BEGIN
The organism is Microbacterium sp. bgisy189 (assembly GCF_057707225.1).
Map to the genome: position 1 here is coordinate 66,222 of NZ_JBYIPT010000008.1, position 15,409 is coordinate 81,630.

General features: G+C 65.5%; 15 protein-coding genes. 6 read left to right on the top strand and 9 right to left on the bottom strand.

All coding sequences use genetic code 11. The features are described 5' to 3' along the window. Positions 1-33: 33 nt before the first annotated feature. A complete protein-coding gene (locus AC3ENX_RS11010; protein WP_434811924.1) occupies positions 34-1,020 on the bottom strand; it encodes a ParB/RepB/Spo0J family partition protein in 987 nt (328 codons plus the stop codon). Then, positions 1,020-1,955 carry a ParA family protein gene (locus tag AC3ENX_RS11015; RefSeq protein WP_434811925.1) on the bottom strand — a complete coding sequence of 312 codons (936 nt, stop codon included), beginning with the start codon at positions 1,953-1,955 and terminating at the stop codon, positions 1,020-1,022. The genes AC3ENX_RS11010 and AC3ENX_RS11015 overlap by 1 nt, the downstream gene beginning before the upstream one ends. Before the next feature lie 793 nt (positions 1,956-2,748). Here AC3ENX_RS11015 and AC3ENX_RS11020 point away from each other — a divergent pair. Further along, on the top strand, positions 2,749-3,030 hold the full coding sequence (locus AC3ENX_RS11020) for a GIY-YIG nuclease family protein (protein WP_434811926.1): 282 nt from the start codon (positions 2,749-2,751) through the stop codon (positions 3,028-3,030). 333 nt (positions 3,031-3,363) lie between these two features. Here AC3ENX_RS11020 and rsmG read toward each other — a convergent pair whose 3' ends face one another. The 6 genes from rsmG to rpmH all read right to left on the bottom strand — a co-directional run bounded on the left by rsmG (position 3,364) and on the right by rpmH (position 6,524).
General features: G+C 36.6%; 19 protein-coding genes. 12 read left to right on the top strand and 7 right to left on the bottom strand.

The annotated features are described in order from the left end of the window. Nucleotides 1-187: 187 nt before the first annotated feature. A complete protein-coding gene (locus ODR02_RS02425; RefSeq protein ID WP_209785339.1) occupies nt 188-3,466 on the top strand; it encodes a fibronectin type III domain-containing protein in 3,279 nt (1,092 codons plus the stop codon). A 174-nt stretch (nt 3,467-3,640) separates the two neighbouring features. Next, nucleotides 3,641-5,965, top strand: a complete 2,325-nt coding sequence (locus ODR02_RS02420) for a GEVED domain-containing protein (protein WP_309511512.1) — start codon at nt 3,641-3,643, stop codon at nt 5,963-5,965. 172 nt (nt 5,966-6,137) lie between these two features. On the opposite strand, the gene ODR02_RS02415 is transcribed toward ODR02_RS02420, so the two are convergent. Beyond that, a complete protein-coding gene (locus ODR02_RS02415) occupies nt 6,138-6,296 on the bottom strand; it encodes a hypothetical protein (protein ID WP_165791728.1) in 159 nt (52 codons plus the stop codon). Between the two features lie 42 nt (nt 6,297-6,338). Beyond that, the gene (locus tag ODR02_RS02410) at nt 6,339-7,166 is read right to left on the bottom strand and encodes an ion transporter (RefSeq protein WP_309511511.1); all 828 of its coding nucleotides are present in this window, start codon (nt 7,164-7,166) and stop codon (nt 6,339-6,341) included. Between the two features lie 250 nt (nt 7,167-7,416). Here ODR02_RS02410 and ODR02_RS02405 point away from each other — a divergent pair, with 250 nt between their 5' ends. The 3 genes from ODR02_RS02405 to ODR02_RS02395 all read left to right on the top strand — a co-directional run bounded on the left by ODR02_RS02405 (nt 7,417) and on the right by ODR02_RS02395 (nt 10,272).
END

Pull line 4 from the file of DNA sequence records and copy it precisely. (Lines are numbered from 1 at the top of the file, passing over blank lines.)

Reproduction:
All coding sequences use genetic code 11. The features are described 5' to 3' along the window. Positions 1-33: 33 nt before the first annotated feature. A complete protein-coding gene (locus AC3ENX_RS11010; protein WP_434811924.1) occupies positions 34-1,020 on the bottom strand; it encodes a ParB/RepB/Spo0J family partition protein in 987 nt (328 codons plus the stop codon). Then, positions 1,020-1,955 carry a ParA family protein gene (locus tag AC3ENX_RS11015; RefSeq protein WP_434811925.1) on the bottom strand — a complete coding sequence of 312 codons (936 nt, stop codon included), beginning with the start codon at positions 1,953-1,955 and terminating at the stop codon, positions 1,020-1,022. The genes AC3ENX_RS11010 and AC3ENX_RS11015 overlap by 1 nt, the downstream gene beginning before the upstream one ends. Before the next feature lie 793 nt (positions 1,956-2,748). Here AC3ENX_RS11015 and AC3ENX_RS11020 point away from each other — a divergent pair. Further along, on the top strand, positions 2,749-3,030 hold the full coding sequence (locus AC3ENX_RS11020) for a GIY-YIG nuclease family protein (protein WP_434811926.1): 282 nt from the start codon (positions 2,749-2,751) through the stop codon (positions 3,028-3,030). 333 nt (positions 3,031-3,363) lie between these two features. Here AC3ENX_RS11020 and rsmG read toward each other — a convergent pair whose 3' ends face one another. The 6 genes from rsmG to rpmH all read right to left on the bottom strand — a co-directional run bounded on the left by rsmG (position 3,364) and on the right by rpmH (position 6,524).